According to ASPCA, casual contact with infected animals can give a cat ear mites, as this parasite is highly contagious. WebMD adds that ear mites are often passed from mother cats to their kittens while the young animals are still in the nest.
petMD states that not only do ear mites pass easily from mother cats to newborns, but that the parasites can also travel across species. Although humans are not preyed upon by ear mites, domestic dogs are also a common host and can cross-infect cats that come into contact with them. According to VCA Animal Hospitals, other animals besides dogs and cats can harbor these parasites, namely rabbits and ferrets.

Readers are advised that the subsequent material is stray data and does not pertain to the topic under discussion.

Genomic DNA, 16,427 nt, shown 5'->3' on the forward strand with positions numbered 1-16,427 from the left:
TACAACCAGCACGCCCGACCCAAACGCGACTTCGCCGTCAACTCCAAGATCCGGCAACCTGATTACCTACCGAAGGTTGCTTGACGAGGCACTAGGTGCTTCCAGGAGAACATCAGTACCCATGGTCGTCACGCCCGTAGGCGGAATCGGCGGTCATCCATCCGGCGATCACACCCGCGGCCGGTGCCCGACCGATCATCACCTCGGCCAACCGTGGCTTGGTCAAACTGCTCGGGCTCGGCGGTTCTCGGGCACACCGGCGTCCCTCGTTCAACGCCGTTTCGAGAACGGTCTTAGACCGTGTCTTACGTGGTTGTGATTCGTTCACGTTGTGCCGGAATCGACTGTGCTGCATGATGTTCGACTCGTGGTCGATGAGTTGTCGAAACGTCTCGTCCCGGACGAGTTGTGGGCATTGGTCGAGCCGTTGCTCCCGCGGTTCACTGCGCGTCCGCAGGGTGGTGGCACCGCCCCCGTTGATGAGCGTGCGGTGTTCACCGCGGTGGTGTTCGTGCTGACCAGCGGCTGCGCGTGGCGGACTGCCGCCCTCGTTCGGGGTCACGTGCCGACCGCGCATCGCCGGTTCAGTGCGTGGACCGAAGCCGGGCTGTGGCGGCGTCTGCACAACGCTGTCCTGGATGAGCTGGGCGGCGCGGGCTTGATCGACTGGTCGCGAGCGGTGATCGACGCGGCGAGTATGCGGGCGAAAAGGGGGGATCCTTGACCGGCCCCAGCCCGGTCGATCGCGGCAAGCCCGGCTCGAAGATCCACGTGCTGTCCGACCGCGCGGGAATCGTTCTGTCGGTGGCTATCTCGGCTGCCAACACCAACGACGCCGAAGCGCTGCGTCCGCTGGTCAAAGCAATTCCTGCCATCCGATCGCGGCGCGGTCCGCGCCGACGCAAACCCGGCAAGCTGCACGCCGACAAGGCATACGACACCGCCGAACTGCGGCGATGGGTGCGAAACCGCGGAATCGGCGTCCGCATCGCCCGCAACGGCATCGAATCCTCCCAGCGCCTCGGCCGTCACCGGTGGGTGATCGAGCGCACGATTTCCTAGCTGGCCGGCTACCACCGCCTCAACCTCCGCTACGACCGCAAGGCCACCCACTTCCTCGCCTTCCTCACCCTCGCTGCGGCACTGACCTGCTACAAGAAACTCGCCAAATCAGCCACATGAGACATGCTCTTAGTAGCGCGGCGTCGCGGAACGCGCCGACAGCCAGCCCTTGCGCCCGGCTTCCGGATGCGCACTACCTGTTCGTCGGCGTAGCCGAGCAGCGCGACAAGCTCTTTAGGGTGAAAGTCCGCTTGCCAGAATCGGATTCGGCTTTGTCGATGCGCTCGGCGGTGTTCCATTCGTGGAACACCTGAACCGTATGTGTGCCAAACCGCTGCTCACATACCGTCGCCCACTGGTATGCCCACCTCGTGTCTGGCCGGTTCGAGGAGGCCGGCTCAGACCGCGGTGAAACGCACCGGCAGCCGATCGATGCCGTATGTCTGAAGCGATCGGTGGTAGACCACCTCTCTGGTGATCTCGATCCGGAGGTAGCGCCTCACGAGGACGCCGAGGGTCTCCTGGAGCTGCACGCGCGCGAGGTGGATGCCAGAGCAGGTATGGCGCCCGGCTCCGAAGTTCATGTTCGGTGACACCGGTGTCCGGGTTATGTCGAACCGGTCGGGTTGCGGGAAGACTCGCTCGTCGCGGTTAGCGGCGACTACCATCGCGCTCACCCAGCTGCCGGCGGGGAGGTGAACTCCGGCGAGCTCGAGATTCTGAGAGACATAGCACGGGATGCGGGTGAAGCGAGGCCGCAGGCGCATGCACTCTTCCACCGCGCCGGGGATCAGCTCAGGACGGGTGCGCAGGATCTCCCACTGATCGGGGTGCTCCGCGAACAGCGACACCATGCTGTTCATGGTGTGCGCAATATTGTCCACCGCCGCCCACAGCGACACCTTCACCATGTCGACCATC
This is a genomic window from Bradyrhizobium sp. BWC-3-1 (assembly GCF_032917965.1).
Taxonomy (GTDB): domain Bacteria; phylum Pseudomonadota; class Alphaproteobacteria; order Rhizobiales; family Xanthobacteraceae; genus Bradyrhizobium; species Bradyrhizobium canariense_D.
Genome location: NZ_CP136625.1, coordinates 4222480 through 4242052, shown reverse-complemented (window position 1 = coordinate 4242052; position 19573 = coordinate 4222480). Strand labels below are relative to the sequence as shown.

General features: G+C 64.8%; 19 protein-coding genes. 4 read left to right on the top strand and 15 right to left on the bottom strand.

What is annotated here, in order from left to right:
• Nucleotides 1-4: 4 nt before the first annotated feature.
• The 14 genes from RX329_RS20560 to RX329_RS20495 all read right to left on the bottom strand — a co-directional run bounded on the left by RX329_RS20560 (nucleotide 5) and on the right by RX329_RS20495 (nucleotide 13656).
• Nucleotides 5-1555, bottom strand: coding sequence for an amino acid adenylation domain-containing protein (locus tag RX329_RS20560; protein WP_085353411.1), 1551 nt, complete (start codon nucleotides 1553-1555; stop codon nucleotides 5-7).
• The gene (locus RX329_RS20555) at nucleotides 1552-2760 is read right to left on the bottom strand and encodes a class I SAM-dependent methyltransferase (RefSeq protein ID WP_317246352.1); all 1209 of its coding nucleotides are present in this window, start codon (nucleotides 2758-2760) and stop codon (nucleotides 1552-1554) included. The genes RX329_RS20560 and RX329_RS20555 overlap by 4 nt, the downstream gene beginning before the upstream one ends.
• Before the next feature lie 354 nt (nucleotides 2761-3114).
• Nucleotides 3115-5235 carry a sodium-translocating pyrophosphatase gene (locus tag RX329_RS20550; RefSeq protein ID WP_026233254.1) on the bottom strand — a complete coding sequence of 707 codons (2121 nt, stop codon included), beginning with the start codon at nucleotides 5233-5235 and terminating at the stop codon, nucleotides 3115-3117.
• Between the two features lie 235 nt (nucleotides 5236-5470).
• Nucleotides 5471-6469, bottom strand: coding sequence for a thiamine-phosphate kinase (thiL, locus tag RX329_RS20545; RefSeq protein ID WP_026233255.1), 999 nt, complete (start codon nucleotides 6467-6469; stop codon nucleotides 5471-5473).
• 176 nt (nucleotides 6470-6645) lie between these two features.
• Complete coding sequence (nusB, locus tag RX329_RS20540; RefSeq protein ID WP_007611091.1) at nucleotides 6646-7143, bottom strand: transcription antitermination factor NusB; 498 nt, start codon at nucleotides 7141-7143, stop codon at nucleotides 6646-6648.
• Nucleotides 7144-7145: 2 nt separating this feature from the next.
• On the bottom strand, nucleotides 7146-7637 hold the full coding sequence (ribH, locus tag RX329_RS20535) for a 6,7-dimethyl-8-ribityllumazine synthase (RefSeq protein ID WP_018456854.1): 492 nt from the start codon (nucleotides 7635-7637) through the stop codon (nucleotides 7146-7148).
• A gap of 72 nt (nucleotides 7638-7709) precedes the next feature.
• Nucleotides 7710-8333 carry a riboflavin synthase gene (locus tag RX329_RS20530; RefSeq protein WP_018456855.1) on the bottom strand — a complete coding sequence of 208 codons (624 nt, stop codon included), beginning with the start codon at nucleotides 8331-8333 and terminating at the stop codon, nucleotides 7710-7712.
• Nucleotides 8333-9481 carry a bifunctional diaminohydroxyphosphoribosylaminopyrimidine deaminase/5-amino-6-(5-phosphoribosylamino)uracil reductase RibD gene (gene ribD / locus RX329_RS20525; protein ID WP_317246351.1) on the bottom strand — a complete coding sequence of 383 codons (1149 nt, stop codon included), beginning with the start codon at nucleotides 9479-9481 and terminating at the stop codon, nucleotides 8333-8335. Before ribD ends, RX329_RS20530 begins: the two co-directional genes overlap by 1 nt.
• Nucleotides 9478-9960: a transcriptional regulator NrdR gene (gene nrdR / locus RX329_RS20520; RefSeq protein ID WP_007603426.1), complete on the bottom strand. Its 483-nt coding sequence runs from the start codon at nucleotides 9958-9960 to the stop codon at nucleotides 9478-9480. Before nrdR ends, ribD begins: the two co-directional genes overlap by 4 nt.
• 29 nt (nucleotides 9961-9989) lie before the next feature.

ASPCA notes that while this is true, it is much more common for cats to host ear mites and that the parasites represent more than half of all ear infection cases in cats. ASPCA also states that while all cats can be infected by ear mites, two groups are especially prone to them: young cats and outdoor cats. VCA Animal Hospitals note that while ear mites can survive for a limited time outside their hosts, the parasites spread via direct exposure to infected animals not by general exposure to an environment where infected animals may roam.